DanE, Contributor at Next100

Next100 policy entrepreneur Robert Godfried submitted a public comment to the federal AmeriCorps agency regarding the AmeriCorps National Civilian Community Corps (NCCC) Service Project Application, recommending that AmeriCorps NCCC modify its service project application to prioritize investment in underserved communities and strengthen pathways to education, employment, and other opportunities for AmeriCorps members. You can read Robert’s full comment below.


From: Robert Godfried ([email protected]), Next100 

To: Jacob Sgambati, Deputy Director, AmeriCorps NCCC

Re: Next100 Comment on the AmeriCorps NCCC Service Project Application 

Dear Mr. Sgambati,

Thank you for the opportunity to provide public comment on the AmeriCorps National Civilian Community Corps (NCCC) Service Project Application. I am an AmeriCorps alumnus and Policy Entrepreneur at Next100, a startup think tank working to diversify the policy sector and empower impacted communities to develop policy. At Next100, I research and advocate for policies to create a more equitable AmeriCorps. As part of my research, I have discussed the AmeriCorps NCCC Service Project Application with NCCC staff and a panel of diverse AmeriCorps alumni from across the country. 

I applaud the focus on equity in the 2022-2026 AmeriCorps Strategic Plan and specifically the call to “prioritize investment in the most underserved individuals and communities” and to “enhance the experience for AmeriCorps members and AmeriCorps Seniors volunteers [by] strengthen[ing] pathways to education, employment, and other opportunities.” To make progress toward these objectives, I recommend that AmeriCorps NCCC update its application questions and expected program outcomes.

To achieve these equity goals, I recommend that AmeriCorps NCCC modify questions 26 and 27 in their service project application, as well as add information on braided funding opportunities for eligible programs.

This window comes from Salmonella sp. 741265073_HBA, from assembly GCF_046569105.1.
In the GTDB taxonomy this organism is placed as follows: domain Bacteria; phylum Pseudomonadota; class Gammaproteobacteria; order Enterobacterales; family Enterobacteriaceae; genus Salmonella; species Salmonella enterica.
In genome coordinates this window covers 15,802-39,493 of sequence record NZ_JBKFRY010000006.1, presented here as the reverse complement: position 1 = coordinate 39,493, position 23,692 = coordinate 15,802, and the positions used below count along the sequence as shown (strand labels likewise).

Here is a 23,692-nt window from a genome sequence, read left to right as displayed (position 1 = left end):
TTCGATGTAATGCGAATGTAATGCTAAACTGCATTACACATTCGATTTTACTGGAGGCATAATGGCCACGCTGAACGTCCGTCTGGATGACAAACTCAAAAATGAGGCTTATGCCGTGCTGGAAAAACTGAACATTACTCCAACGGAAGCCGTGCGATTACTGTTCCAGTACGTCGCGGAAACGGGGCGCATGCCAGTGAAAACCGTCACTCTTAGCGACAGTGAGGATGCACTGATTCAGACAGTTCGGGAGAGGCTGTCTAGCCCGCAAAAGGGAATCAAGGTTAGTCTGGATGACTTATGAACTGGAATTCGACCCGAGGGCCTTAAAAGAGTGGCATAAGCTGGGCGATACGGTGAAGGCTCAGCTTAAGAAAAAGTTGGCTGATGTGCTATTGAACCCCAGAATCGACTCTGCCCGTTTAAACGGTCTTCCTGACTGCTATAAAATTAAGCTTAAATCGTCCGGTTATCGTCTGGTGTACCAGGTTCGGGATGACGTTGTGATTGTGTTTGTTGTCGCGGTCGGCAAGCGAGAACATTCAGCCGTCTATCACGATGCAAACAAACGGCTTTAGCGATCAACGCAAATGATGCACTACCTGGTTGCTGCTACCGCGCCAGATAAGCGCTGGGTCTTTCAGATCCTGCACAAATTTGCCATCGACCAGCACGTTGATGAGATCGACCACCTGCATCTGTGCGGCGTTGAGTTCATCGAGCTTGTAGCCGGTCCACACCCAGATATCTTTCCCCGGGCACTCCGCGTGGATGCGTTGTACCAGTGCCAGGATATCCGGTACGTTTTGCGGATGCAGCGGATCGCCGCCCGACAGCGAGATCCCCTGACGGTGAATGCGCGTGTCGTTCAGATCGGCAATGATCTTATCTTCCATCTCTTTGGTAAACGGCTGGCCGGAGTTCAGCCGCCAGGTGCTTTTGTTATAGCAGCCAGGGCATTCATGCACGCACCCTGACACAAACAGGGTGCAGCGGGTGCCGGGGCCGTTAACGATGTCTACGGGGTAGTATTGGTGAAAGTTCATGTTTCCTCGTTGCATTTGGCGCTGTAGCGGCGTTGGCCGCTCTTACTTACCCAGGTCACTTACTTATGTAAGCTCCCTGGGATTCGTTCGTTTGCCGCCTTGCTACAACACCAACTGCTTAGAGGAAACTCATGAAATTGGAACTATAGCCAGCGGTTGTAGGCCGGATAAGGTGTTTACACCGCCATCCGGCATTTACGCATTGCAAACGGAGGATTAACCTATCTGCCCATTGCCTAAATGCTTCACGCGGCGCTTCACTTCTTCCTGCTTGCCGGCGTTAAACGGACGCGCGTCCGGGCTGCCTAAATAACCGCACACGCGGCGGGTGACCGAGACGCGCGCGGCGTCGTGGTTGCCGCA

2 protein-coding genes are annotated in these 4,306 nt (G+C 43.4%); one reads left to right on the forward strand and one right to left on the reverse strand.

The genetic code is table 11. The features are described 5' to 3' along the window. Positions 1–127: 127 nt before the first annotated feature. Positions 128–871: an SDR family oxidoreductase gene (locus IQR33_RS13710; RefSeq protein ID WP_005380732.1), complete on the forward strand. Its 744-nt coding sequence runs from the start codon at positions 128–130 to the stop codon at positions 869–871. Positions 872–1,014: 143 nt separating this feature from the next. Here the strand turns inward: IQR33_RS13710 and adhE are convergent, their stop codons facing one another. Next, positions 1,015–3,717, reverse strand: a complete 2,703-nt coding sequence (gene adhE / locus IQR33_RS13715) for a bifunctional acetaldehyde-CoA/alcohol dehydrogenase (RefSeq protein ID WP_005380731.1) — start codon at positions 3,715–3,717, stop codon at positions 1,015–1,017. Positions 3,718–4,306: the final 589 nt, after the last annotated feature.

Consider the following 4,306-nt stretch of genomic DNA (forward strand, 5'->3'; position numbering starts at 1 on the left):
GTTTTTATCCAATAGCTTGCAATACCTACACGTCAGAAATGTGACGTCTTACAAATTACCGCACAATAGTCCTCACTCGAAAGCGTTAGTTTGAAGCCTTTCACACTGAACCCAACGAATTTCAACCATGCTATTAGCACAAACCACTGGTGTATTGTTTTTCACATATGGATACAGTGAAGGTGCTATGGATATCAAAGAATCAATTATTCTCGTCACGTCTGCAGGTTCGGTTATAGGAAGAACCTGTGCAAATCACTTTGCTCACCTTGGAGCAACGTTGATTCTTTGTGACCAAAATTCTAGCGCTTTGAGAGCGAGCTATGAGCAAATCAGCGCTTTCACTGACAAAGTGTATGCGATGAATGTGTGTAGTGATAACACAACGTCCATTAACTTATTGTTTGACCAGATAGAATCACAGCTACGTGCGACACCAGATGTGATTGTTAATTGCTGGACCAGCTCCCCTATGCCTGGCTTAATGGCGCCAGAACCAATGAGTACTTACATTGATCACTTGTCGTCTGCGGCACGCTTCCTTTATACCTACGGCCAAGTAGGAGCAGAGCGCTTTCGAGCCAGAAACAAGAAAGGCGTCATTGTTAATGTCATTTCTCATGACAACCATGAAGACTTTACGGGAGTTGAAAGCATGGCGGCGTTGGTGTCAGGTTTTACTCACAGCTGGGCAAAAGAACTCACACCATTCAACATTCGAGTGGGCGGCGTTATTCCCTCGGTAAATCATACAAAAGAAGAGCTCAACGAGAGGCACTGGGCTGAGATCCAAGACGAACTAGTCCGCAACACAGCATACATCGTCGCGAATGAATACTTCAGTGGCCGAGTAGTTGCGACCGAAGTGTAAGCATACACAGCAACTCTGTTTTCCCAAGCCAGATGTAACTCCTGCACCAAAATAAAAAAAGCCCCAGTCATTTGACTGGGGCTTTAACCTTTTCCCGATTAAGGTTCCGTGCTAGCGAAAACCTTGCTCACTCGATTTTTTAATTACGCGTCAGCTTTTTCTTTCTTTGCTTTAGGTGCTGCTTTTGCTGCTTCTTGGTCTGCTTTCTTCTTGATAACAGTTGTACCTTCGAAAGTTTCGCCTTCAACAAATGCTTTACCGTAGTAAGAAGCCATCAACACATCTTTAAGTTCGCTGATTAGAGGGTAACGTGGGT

Question 26 asks applicants about how they plan to recruit AmeriCorps members, but does not specify what types of communities they should recruit from. Given the strategic plan’s goals, I recommend that the question be modified to include the recruitment of AmeriCorps members from underserved communities. I recommend modifying the current prompts to ask applicants how they plan to recruit from underserved communities for the AmeriCorps positions. I also recommend modifying the current prompts to ask programs how they plan to assist potential AmeriCorps members in overcoming economic and social barriers that might prevent them from applying to or participating in the program.

Question 27 asks applicants how they would focus on member skill-building to further project goals. To improve the experience of AmeriCorps members, applicants should also consider how skill-building can be used to enhance post-service outcomes for members. I recommend modifying this question to also ask applicants how skills gained during service could promote member development and help members gain credentials or knowledge useful for post-service employment or education. 

In addition to the modifications to the two questions above, I recommend adding information on potential additional federal funding sources, including which programs are eligible for supplemental funds, what programs must do to apply for and receive these funds, and links to relevant grant applications. AmeriCorps grantee organizations interested in improving equity through new recruitment strategies or member development may lack the funds necessary to implement these changes. AmeriCorps NCCC can identify federal partner agencies and encourage braided federal funding streams by including this information in the application.

Thank you for your consideration,

Robert Godfried